Mumbai Tourism, Maharashtra

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About Mumbai - Maharashtra Tourism

Mumbai, once known as Bombay, is famous among tourists as the city that never sleeps. This financial capital of India has a plethora of attractions that provide something for all kind of travelers. Mumbai is a very vibrant and energetic city with a very diverse and multi-cultural lifestyle. It is known for its cosmopolitan culture with options for tourists to witness some of the best performances in the area of music, dance and drama. Mumbai is also known as the hub of Indian film industry, also known as Bollywood, which produces the largest number of films in the world.

The most important tourist attraction of Mumbai is the Gateway of India, which is an striking monument with an arch shaped architecture, located right next to the coast of Arabian Sea. The city is also famous for its religious attractions including Mahalaxmi temple, Siddhivinayak temple and Haji Ali Shrine. Travelers interested in getting a glimpse of Bollywood, the biggest film industry in India, should visit the ‘film city’ for sure.

There are some well-known beaches here including Juhu beach, Versova beach, however, travelers should not expect much here as they are dirty and over-crowded by local visitors. There are also multiple museums and galleries in the city that are worth a visit like RBI museum, Prince of Wales museum and Jehangi art gallery.

The night life of the city is also worth noting with lot of famous pubs, nightclubs and restaurants in the city. There are plenty of well-known restaurants, cafes and fast food joints in Mumbai with all kind of food varieties. Some of the well-known delicacies of Mumbai are pao-bhaji, vada pav, and chaat. Mumbai has too much to offer to travelers interested in shopping with its old markets and modern shopping malls. Visitors will find the best deals in the old traditional markets like Crawford market, Chor bazaar, Zaveri Bazaar and Fashion Street, but they should be ready to bargain hard.

Mumbai was once a cluster of seven islands, which was presented as dowry to King Charles II when he married Princess Catherine de Braganza of Portugal. These clusters of islands were joined with time to form a single island, which is the biggest city in Indian now. The earlier name of this city, Bombay meaning “Beautiful bay”, was given by Portuguese. The name of the city was officially changed in the year 1995. Mumbai is named after the local deity “Mumba devi”.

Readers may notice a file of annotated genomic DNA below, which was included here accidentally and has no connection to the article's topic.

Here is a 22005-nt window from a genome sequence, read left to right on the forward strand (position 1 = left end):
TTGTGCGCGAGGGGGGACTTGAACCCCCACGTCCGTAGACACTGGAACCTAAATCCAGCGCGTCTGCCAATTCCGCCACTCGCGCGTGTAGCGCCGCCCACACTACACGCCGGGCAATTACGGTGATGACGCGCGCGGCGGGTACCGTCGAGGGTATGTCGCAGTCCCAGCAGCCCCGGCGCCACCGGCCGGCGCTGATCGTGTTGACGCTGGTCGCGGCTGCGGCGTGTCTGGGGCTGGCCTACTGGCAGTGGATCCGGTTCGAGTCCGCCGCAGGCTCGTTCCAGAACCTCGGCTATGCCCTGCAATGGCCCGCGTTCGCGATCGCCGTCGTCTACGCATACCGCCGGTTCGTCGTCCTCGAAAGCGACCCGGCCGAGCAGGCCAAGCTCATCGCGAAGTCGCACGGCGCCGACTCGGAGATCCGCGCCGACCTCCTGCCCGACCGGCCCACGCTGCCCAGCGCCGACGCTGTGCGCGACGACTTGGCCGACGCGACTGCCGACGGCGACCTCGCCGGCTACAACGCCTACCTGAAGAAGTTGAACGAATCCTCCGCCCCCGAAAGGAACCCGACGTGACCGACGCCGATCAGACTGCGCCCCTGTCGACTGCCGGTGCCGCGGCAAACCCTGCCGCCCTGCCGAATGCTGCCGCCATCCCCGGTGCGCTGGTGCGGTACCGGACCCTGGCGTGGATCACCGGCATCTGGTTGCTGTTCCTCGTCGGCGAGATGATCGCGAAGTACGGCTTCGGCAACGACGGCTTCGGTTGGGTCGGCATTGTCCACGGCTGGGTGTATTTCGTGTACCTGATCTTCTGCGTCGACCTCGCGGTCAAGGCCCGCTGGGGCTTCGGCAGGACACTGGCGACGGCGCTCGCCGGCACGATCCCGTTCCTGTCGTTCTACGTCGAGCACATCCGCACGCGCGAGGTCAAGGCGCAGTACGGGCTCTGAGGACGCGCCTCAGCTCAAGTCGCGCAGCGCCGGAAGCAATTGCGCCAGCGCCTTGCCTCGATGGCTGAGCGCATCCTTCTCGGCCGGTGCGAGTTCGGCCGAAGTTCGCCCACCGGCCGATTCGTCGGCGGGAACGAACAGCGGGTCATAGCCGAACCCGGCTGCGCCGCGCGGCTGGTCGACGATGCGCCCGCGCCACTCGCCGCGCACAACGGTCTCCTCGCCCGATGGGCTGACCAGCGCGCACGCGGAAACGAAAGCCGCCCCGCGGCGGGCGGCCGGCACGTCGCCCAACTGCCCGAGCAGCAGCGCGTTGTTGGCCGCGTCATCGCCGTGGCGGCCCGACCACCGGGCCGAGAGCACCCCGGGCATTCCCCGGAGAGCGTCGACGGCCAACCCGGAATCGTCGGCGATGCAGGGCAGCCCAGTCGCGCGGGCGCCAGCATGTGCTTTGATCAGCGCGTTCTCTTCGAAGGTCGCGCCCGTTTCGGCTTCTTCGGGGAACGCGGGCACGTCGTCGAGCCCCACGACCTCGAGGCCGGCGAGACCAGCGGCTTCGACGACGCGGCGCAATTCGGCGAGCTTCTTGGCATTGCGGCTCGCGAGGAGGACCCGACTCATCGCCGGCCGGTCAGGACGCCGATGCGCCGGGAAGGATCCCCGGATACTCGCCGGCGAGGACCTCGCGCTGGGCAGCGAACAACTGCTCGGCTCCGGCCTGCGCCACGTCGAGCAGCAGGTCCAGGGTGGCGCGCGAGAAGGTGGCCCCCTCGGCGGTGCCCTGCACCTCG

Mumbai History - Maharashtra Tourism

Mumbai, the capital city of the Maharashtra state of India, is built on what was once an archipelago of seven islands: Bombay Island, Parel, Mazagaon, Mahim, Colaba, Worli and little Colaba. The islands were occupied between the 2nd century BC and 9th century CE by various dynasties: Satavahanas, Western Kshatrapas, Abhiras, Vakatakas, Kalachuris, Konkan Mauryas, Chalukyas and Rashtrakutas, before being ruled by the Silhara dynasty from 810 to 1260. There are very old edifices in the city built during this period including Jogeshwari Caves (between 520 to 525), Elephanta Caves (between the 6th to 7th centuries), and Walkeshwar Temple (10th century).

The islands were later governed by the independent Gujarat Sultanate, which was established in 1407. The Sultanate's patronage led to the construction of many mosques, prominent being the Haji Ali Dargah in Worli, built in honour of the Muslim saint Haji Ali in 1431. Sultan Bahadur Shah of the Gujarat Sultanate signed the Treaty of Bassein with the Portuguese Empire in 1534, through which the seven islands of Bombay, the nearby strategic town of Bassein were offered to the Portuguese. On 11 May 1661, the marriage treaty of Charles II of England and Catherine of Braganza, daughter of King John IV of Portugal, placed the islands in possession of the British Empire, as part of Catherine's dowry to Charles.

   

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